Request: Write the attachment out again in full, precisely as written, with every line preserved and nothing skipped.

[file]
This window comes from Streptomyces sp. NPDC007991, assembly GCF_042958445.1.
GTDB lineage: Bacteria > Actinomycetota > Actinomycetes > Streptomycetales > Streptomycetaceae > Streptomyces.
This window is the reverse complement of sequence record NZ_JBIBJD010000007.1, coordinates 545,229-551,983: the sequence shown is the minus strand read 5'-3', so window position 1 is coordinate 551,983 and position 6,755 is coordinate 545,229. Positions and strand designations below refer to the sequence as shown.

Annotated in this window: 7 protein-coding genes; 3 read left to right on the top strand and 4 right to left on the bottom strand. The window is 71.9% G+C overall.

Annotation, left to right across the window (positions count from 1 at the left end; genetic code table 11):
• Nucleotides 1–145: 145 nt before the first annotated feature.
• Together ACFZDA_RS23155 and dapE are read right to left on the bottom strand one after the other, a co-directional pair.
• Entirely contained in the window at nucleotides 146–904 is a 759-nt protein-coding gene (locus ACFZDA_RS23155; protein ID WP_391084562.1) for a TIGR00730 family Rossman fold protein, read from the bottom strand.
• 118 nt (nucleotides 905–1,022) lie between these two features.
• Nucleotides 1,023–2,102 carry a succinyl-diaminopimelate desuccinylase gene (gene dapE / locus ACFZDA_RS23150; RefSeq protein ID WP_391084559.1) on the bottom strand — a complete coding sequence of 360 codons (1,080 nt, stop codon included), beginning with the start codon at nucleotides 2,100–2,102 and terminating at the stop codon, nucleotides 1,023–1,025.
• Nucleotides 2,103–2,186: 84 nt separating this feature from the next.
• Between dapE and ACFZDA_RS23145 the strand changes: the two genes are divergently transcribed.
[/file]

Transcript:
This window comes from Streptomyces sp. NPDC007991, assembly GCF_042958445.1.
GTDB lineage: Bacteria > Actinomycetota > Actinomycetes > Streptomycetales > Streptomycetaceae > Streptomyces.
This window is the reverse complement of sequence record NZ_JBIBJD010000007.1, coordinates 545,229-551,983: the sequence shown is the minus strand read 5'-3', so window position 1 is coordinate 551,983 and position 6,755 is coordinate 545,229. Positions and strand designations below refer to the sequence as shown.

Annotated in this window: 7 protein-coding genes; 3 read left to right on the top strand and 4 right to left on the bottom strand. The window is 71.9% G+C overall.

Annotation, left to right across the window (positions count from 1 at the left end; genetic code table 11):
• Nucleotides 1–145: 145 nt before the first annotated feature.
• Together ACFZDA_RS23155 and dapE are read right to left on the bottom strand one after the other, a co-directional pair.
• Entirely contained in the window at nucleotides 146–904 is a 759-nt protein-coding gene (locus ACFZDA_RS23155; protein ID WP_391084562.1) for a TIGR00730 family Rossman fold protein, read from the bottom strand.
• 118 nt (nucleotides 905–1,022) lie between these two features.
• Nucleotides 1,023–2,102 carry a succinyl-diaminopimelate desuccinylase gene (gene dapE / locus ACFZDA_RS23150; RefSeq protein ID WP_391084559.1) on the bottom strand — a complete coding sequence of 360 codons (1,080 nt, stop codon included), beginning with the start codon at nucleotides 2,100–2,102 and terminating at the stop codon, nucleotides 1,023–1,025.
• Nucleotides 2,103–2,186: 84 nt separating this feature from the next.
• Between dapE and ACFZDA_RS23145 the strand changes: the two genes are divergently transcribed.